This time, it was a writer with Scientific American’s website; he was looking for some images to support an article on metamorphosis.  So, now, I’ve got a photo on their website, with links back to mine – and it’s a very cool article!

The article with my photo

Another article, related information, same author. 

 

Skeeterbag

This is not a paid ad.  I have received no promotional support for this endorsement – I just think these things are cool, and want to tell my friends.

We live in a lovely, wooded area of south Dallas.  We back up to the confluence of two year-round creeks, Crow Creek and Five Mile Creek.  This gives us a fairly lush vegetation, full of towering trees and wildlife – but it also gives us lots of bugs.

I hate spraying chemicals.  I use a few organic pesticides for the vegetables, but I also use a lot of old-fashioned, low-impact non-chemical solutions.  I catch grasshoppers in a net and feed them to the chickens; I encourage the wasps to eat caterpillars from the passionflower vines.  And starting this year, I started using Skeeterbags.

I had read about these last year, but didn’t get around to ordering them.  I tried a home-spun version involving tulle netting and duct tape… let’s just say, I decided that the price of the commercial version was definitely worth the cost.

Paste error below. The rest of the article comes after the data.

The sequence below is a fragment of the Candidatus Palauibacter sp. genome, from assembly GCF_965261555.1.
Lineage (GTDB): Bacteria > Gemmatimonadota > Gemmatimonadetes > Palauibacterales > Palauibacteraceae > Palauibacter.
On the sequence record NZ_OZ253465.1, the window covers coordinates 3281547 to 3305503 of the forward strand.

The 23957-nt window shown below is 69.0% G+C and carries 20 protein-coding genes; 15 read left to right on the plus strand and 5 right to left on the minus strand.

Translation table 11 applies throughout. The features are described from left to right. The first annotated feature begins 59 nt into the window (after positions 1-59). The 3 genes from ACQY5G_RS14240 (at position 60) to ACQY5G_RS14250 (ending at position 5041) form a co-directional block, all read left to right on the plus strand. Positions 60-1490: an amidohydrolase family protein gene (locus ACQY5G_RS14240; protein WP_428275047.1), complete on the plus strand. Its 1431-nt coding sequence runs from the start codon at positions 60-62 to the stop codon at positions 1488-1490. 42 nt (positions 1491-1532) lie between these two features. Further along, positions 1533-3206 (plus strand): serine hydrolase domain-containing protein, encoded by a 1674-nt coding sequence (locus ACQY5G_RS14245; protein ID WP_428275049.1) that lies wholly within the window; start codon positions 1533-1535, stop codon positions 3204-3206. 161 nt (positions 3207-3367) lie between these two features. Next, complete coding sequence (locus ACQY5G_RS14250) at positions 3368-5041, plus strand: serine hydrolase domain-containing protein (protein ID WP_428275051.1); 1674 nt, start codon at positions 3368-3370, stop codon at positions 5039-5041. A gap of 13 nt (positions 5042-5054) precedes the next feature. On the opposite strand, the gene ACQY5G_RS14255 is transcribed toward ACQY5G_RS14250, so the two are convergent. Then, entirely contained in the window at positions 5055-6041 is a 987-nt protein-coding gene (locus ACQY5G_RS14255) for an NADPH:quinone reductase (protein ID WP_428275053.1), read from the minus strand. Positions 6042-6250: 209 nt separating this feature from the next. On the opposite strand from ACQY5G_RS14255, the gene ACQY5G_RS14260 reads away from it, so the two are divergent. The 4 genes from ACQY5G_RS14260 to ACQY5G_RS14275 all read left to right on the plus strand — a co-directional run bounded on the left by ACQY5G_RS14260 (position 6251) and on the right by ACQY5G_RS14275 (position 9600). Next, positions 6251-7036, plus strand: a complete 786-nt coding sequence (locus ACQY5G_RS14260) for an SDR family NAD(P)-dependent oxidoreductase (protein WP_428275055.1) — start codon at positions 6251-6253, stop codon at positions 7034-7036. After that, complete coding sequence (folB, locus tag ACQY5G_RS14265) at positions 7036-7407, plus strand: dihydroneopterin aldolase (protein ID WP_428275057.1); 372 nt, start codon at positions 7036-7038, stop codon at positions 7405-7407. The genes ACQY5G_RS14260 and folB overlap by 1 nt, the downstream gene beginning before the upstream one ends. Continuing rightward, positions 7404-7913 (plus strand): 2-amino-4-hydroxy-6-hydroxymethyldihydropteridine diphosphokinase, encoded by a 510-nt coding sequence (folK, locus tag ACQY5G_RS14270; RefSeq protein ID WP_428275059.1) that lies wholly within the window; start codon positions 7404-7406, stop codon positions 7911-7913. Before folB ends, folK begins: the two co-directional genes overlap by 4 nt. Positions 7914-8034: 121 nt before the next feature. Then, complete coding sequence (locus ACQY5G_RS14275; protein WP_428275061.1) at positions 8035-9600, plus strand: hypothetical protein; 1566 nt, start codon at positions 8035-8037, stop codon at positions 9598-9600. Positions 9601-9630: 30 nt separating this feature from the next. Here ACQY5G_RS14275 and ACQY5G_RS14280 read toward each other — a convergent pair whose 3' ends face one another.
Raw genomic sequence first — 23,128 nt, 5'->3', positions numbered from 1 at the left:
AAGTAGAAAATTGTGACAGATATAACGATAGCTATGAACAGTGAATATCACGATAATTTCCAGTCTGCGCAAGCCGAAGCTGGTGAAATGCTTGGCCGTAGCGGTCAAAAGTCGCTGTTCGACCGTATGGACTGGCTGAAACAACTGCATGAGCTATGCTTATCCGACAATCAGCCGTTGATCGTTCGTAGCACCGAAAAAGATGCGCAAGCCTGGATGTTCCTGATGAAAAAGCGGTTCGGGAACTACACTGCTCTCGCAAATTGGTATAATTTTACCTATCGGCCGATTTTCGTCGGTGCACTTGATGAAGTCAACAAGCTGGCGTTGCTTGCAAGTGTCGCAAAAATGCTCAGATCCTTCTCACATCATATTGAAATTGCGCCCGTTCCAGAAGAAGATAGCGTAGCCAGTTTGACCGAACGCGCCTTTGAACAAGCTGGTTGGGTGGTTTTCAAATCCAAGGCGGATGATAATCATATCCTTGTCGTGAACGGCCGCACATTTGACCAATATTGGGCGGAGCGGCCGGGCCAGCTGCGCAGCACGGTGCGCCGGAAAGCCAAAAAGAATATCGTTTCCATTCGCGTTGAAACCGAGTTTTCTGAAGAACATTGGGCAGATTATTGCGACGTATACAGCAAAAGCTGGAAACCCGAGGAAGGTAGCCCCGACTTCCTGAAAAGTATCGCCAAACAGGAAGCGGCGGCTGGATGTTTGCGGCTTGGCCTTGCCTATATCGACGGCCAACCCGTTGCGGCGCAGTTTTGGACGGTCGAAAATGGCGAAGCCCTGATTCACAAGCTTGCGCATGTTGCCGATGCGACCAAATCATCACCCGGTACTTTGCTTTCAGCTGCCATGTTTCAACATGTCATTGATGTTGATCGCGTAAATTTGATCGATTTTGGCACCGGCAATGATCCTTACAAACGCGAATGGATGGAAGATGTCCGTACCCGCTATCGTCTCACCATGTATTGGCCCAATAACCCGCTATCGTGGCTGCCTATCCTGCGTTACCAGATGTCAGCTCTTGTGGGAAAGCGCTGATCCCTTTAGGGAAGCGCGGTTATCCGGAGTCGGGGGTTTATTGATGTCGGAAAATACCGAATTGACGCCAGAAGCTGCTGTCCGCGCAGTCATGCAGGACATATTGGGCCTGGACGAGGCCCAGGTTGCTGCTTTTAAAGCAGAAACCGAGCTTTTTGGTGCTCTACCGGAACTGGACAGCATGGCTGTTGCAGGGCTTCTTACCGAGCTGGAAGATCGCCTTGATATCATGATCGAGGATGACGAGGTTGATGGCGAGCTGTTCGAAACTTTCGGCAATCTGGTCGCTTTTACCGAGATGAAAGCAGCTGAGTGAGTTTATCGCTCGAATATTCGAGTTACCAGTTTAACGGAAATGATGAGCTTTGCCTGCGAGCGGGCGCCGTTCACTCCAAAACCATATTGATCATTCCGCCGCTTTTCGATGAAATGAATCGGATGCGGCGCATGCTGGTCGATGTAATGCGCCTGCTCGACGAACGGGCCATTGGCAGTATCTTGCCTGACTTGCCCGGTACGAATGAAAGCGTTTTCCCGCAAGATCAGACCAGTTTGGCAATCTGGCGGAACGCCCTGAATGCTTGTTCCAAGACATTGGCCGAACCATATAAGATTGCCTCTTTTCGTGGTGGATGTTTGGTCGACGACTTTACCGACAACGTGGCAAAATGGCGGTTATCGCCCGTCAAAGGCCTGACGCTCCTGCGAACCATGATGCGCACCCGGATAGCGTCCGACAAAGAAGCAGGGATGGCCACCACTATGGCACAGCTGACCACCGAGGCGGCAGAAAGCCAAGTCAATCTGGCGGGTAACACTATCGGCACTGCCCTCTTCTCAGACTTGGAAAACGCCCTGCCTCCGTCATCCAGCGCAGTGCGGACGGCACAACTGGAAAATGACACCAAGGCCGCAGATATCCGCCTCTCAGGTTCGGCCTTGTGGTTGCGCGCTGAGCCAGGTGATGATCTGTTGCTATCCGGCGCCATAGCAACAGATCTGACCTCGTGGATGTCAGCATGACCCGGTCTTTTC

Basically, it does just what it says on the box.  They’re easy to attach to a standard cheapo-model box fan, and they kill usually between 100 and 200 mosquitoes a night.  One is next to the chickens’ house, and the other is next to the garage.

 

 

The mosquitoes are all hanging on to the side of the netting first thing in the morning; by noon, they’re dried up and dead.   Every few days, I empty out the little pile of corpses.  They have definitely made a significant impact on the yard’s population.  Living next to year-round water, we’re never going to be mosquito-free, but we’ve gone from “I’m being eaten alive if I step out the door” to being able to walk over and check on the chickens without getting bitten.

Summer Update 3: Passionflowers and Butterflies

It’s been an exceptionally good season.  We had a warm, mild spring, followed by an unusually wet summer – so everything is green and lush!